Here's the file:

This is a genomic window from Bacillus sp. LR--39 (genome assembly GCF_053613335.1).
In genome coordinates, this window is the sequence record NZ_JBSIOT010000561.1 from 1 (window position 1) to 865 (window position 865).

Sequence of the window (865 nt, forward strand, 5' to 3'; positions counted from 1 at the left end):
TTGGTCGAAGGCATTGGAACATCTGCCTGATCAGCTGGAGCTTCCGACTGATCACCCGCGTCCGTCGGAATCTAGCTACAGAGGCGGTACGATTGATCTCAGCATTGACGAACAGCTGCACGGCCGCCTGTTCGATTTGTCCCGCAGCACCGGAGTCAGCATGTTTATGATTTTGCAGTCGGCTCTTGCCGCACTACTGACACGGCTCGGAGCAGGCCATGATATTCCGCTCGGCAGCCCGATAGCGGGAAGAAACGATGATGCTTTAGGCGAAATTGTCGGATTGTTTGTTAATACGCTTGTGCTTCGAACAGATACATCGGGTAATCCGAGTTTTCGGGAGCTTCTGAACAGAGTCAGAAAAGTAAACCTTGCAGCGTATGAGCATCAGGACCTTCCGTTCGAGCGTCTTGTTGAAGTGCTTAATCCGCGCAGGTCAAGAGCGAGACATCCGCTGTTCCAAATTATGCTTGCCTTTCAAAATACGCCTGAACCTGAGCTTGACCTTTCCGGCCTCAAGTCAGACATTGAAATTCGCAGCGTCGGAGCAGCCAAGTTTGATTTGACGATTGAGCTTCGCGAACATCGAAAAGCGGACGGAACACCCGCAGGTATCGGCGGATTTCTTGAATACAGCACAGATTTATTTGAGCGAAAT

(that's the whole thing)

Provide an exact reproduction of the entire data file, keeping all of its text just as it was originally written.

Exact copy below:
This is a genomic window from Bacillus sp. LR--39 (genome assembly GCF_053613335.1).
In genome coordinates, this window is the sequence record NZ_JBSIOT010000561.1 from 1 (window position 1) to 865 (window position 865).

Sequence of the window (865 nt, forward strand, 5' to 3'; positions counted from 1 at the left end):
TTGGTCGAAGGCATTGGAACATCTGCCTGATCAGCTGGAGCTTCCGACTGATCACCCGCGTCCGTCGGAATCTAGCTACAGAGGCGGTACGATTGATCTCAGCATTGACGAACAGCTGCACGGCCGCCTGTTCGATTTGTCCCGCAGCACCGGAGTCAGCATGTTTATGATTTTGCAGTCGGCTCTTGCCGCACTACTGACACGGCTCGGAGCAGGCCATGATATTCCGCTCGGCAGCCCGATAGCGGGAAGAAACGATGATGCTTTAGGCGAAATTGTCGGATTGTTTGTTAATACGCTTGTGCTTCGAACAGATACATCGGGTAATCCGAGTTTTCGGGAGCTTCTGAACAGAGTCAGAAAAGTAAACCTTGCAGCGTATGAGCATCAGGACCTTCCGTTCGAGCGTCTTGTTGAAGTGCTTAATCCGCGCAGGTCAAGAGCGAGACATCCGCTGTTCCAAATTATGCTTGCCTTTCAAAATACGCCTGAACCTGAGCTTGACCTTTCCGGCCTCAAGTCAGACATTGAAATTCGCAGCGTCGGAGCAGCCAAGTTTGATTTGACGATTGAGCTTCGCGAACATCGAAAAGCGGACGGAACACCCGCAGGTATCGGCGGATTTCTTGAATACAGCACAGATTTATTTGAGCGAAAT